Hybrid Approaches to Clinical Trial Supply- Steven Jacobs Interviews Stuart Pullen

Stuart Pullen Global Clinical Supplies Manager Allergan Ltd

Stuart has been the Clinical Supplies Planning Manager for 5 years at Allergan. His background is in new product introduction to commercial pharmaceutical packaging and tablet facilities. Previous companies include GSK, Roche, Eli Lilly. In this interview Steven Jacobs, President at Global Biopharmaceutical Resources Inc. interviews Stuart Pullen about the difficulties in forecasting changing priorities and requirements in clinical trials. Stuart describes what are the characteristics of a good supply team and the two discuss the hybrid approach of in-house and outsourced capabilities at Allergan along with tips for dealing with vendors.

Steven Jacobs:          So what are the biggest challenges that you face of Allergan on a day-to-day basis?

Stuart Pullen:             Biggest challenges we face I guess in terms of forecasting for IMP are studies that pop up out of the blue, studies that will be low down on the priority list and then because other projects drop out will get escalated up in the priorities.  Some of the other challenges that we face is going into new countries and how we can forecast for the supply chain to go in there and whether we would set our IVRS configurations differently in different countries, considering how many shipments you want to put in and how that has an effect on the forecast as well. 

Jacobs:           If you could ask your stakeholders for anything, what would you ask for and why?

Pullen:             Long-term planning with regards to protocols.  I know it's very, very difficult to achieve it, but firm dates as to when protocols are going to be approved, good intelligence about different countries and when those dates are going to be approved so that we can then relate that back to the manufacturing plant, get appropriate manufacturing dates, which gives us appropriate expiry dates, which means that the supplies are good for the life of the study.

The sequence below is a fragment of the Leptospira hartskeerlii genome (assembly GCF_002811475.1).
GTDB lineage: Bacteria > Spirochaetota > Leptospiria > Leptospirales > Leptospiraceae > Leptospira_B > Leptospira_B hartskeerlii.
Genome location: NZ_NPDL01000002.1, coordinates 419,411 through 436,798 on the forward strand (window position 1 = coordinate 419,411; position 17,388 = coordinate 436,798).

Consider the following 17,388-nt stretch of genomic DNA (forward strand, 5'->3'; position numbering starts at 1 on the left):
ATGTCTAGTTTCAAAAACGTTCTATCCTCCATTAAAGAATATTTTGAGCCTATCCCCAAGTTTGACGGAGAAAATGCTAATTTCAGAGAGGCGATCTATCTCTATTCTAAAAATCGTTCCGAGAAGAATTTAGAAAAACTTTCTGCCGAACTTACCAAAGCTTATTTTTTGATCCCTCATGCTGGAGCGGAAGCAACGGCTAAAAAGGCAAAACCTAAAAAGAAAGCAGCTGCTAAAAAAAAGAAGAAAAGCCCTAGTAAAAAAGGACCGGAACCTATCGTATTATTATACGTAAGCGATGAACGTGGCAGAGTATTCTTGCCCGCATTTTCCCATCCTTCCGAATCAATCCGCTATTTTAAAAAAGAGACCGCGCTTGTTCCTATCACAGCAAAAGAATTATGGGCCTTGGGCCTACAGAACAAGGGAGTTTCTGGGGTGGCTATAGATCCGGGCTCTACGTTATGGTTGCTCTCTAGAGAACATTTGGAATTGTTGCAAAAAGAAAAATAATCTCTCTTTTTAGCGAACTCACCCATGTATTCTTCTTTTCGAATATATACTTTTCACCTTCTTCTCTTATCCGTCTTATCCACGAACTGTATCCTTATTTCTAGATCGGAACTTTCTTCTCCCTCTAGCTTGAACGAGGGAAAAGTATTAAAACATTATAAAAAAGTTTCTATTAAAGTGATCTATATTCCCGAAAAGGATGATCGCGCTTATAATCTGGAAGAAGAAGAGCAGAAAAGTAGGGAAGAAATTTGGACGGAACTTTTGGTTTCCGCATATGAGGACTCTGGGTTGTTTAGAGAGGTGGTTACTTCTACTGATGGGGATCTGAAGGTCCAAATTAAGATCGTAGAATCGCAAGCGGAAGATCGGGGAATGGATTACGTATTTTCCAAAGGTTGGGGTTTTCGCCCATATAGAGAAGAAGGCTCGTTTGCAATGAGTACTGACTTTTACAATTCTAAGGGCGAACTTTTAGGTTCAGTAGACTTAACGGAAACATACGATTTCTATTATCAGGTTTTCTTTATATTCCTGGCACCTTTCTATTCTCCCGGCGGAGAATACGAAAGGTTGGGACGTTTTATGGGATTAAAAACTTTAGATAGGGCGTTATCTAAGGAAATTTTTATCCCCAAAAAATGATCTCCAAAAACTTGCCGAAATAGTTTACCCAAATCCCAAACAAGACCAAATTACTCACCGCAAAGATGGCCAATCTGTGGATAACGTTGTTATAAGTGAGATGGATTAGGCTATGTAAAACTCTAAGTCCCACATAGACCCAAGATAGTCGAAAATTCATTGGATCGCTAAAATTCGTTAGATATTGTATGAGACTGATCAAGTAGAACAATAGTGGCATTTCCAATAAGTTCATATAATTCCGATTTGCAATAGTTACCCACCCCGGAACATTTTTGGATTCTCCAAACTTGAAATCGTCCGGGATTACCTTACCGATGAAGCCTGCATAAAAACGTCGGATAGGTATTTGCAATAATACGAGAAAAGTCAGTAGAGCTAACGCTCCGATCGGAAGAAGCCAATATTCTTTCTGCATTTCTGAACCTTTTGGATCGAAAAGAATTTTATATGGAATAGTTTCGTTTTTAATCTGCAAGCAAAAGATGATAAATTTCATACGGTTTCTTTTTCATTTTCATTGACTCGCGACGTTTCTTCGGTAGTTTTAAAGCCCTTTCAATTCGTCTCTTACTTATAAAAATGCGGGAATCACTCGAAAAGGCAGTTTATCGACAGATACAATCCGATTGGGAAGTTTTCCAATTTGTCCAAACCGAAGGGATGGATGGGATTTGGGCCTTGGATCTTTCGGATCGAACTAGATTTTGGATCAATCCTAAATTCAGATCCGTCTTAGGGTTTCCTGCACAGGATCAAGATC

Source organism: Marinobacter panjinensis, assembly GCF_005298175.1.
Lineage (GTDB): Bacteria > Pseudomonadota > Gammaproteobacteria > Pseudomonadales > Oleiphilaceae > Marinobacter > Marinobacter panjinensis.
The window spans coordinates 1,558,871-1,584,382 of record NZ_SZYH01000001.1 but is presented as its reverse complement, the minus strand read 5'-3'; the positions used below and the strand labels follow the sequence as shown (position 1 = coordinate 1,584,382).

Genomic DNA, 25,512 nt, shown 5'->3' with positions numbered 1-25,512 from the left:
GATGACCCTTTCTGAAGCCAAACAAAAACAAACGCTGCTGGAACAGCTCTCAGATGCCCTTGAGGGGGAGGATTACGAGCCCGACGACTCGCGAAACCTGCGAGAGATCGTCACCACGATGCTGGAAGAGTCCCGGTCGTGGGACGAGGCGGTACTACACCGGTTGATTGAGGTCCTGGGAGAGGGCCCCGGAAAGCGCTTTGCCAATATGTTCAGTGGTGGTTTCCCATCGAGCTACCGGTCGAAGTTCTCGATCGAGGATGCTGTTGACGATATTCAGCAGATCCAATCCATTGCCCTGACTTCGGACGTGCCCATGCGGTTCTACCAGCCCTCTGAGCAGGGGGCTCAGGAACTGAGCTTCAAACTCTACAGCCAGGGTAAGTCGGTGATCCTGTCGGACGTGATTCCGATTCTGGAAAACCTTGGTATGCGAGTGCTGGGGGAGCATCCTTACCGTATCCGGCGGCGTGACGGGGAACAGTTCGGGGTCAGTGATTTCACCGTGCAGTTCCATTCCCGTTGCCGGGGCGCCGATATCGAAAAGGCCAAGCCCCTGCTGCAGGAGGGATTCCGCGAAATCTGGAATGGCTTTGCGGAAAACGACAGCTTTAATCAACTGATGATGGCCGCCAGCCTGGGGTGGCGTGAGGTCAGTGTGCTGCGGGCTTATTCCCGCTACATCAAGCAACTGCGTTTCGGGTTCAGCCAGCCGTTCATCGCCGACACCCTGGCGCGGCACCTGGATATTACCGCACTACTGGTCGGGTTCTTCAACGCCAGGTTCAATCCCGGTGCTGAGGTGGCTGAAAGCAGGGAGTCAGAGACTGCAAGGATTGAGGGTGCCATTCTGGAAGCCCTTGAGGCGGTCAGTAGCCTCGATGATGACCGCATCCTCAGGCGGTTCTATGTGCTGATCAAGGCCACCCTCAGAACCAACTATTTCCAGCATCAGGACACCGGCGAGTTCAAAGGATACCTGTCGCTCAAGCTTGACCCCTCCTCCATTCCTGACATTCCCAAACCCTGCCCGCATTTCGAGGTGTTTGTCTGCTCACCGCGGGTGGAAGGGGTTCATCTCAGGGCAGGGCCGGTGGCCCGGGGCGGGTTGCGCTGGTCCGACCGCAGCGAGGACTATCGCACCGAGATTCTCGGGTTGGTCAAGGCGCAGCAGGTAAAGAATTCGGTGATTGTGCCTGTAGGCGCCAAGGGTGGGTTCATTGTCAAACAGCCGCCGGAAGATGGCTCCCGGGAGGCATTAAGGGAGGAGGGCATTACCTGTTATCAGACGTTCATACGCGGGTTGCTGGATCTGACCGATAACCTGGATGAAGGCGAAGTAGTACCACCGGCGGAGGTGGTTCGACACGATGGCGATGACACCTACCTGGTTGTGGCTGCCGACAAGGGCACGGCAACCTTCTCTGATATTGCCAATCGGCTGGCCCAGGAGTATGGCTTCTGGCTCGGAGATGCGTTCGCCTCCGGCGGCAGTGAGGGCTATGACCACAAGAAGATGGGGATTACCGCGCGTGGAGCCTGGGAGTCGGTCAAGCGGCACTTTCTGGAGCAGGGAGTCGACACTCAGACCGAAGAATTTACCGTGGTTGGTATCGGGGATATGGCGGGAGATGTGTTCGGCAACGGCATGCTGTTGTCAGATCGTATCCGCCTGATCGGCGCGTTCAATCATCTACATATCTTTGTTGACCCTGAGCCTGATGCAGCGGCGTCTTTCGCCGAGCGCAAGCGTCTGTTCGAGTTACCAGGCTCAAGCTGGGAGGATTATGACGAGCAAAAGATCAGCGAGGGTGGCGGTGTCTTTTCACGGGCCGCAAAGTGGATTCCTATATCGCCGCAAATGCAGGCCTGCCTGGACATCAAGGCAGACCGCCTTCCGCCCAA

Jacobs:           What characteristics make your supply team good and what can make them even better?

Pullen:             Another big question there.  One of the things that I think is absolutely great about the setup that we have at Allergan at the moment is the fact that we have in-house dedicated clinical supplies packaging teams, so that means that we can adjust our priorities very, very quickly.  We've got the ability to be able to react to those requests in the US and in the UK, and I think that that's a really big advantage over some companies that only have the outsourcing option because no matter how good your relationship is with that organisation you're always going to be not necessarily competing, but there's always going to be another company who's vying for the line time at that contract manufacturing organisation.  So having the in-house team, from a quality perspective, from a manufacturing perspective and from a planning perspective, the three really knit well together.

Jacobs:           So you have in-house and outsourcing capability, which is wonderful because you actually have a nice hybrid approach.  What is it that makes you successful with your vendors and how do you actually go ahead and really make it a good partnership?

Pullen:             Working with vendors is always going to be a challenge, especially when you've got systems and processes that you're used to that may not necessarily marry up to the systems and processes that that vendor uses.  So I think vendor selection is a very important part of it, clear and open communication and regular communication as well, making sure that expectations... everything is set up well in advance of any manufacturing dates and really just to try and minimise the surprises really.

Jacobs:           So based on that good relationship that you have with your vendor, how often do you talk and how often do you meet and, most importantly, how often do you go out for drinks with each other?

Pullen:             Well, going out for drinks together, the main vendor I'm working with at the moment is at the other end of the country, so I'm afraid to say that that's not really possible.  But speaking, we speak weekly.  With regards to your other question, I think the frequency of the meeting is based on the stage of the trial.  So are you at the very early stages?  Are you still in setup?  Are you making three shipments a week at the back end of a trial?  In which case you probably only need to meet monthly, if at all.  But at the moment the trial that I've got in mind in particular is in its phase of setup and we're just about to take delivery of the stock, so we're in daily contact.


Please note that we do all we can to ensure accuracy within the translation to word of audio interviews but that errors may still understandably occur in some cases. If you believe that a serious inaccuracy has been made within the text, please contact +44 (0) 207 368 9482 or email gerald.clarke@iqpc.co.uk